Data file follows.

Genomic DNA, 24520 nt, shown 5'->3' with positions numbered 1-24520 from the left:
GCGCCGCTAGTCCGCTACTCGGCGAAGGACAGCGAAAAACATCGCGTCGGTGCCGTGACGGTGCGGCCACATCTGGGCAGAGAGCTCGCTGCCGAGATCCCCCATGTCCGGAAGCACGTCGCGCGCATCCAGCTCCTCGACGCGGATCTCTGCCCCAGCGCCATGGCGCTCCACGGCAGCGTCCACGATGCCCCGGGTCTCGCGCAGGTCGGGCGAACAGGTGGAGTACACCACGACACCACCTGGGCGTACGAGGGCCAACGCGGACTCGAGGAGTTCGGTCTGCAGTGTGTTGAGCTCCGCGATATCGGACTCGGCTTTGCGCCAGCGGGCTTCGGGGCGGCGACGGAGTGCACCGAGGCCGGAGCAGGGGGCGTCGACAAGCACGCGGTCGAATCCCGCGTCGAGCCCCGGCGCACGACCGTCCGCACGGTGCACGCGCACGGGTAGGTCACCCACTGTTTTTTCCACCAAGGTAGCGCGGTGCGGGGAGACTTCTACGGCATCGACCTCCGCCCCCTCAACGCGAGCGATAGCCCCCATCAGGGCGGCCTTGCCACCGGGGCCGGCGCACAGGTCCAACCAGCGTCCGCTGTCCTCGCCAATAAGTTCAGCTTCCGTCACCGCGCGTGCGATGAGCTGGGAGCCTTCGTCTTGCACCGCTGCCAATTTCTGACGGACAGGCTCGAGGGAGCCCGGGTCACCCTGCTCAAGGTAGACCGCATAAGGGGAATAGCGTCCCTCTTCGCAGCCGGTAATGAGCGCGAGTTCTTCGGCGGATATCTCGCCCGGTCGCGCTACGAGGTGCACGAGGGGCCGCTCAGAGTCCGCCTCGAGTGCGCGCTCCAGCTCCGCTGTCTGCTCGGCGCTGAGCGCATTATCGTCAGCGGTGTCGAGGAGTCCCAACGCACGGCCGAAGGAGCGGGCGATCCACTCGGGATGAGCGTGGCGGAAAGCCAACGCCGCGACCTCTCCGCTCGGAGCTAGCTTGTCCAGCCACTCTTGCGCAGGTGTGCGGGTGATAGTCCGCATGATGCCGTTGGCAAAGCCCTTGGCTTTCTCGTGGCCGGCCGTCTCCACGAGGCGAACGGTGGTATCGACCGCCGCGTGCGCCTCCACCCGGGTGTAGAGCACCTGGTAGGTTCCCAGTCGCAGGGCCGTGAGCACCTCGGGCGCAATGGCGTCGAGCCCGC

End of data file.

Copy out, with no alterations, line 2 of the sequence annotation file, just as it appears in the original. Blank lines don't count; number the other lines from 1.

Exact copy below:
GCGCCGCTAGTCCGCTACTCGGCGAAGGACAGCGAAAAACATCGCGTCGGTGCCGTGACGGTGCGGCCACATCTGGGCAGAGAGCTCGCTGCCGAGATCCCCCATGTCCGGAAGCACGTCGCGCGCATCCAGCTCCTCGACGCGGATCTCTGCCCCAGCGCCATGGCGCTCCACGGCAGCGTCCACGATGCCCCGGGTCTCGCGCAGGTCGGGCGAACAGGTGGAGTACACCACGACACCACCTGGGCGTACGAGGGCCAACGCGGACTCGAGGAGTTCGGTCTGCAGTGTGTTGAGCTCCGCGATATCGGACTCGGCTTTGCGCCAGCGGGCTTCGGGGCGGCGACGGAGTGCACCGAGGCCGGAGCAGGGGGCGTCGACAAGCACGCGGTCGAATCCCGCGTCGAGCCCCGGCGCACGACCGTCCGCACGGTGCACGCGCACGGGTAGGTCACCCACTGTTTTTTCCACCAAGGTAGCGCGGTGCGGGGAGACTTCTACGGCATCGACCTCCGCCCCCTCAACGCGAGCGATAGCCCCCATCAGGGCGGCCTTGCCACCGGGGCCGGCGCACAGGTCCAACCAGCGTCCGCTGTCCTCGCCAATAAGTTCAGCTTCCGTCACCGCGCGTGCGATGAGCTGGGAGCCTTCGTCTTGCACCGCTGCCAATTTCTGACGGACAGGCTCGAGGGAGCCCGGGTCACCCTGCTCAAGGTAGACCGCATAAGGGGAATAGCGTCCCTCTTCGCAGCCGGTAATGAGCGCGAGTTCTTCGGCGGATATCTCGCCCGGTCGCGCTACGAGGTGCACGAGGGGCCGCTCAGAGTCCGCCTCGAGTGCGCGCTCCAGCTCCGCTGTCTGCTCGGCGCTGAGCGCATTATCGTCAGCGGTGTCGAGGAGTCCCAACGCACGGCCGAAGGAGCGGGCGATCCACTCGGGATGAGCGTGGCGGAAAGCCAACGCCGCGACCTCTCCGCTCGGAGCTAGCTTGTCCAGCCACTCTTGCGCAGGTGTGCGGGTGATAGTCCGCATGATGCCGTTGGCAAAGCCCTTGGCTTTCTCGTGGCCGGCCGTCTCCACGAGGCGAACGGTGGTATCGACCGCCGCGTGCGCCTCCACCCGGGTGTAGAGCACCTGGTAGGTTCCCAGTCGCAGGGCCGTGAGCACCTCGGGCGCAATGGCGTCGAGCCCGC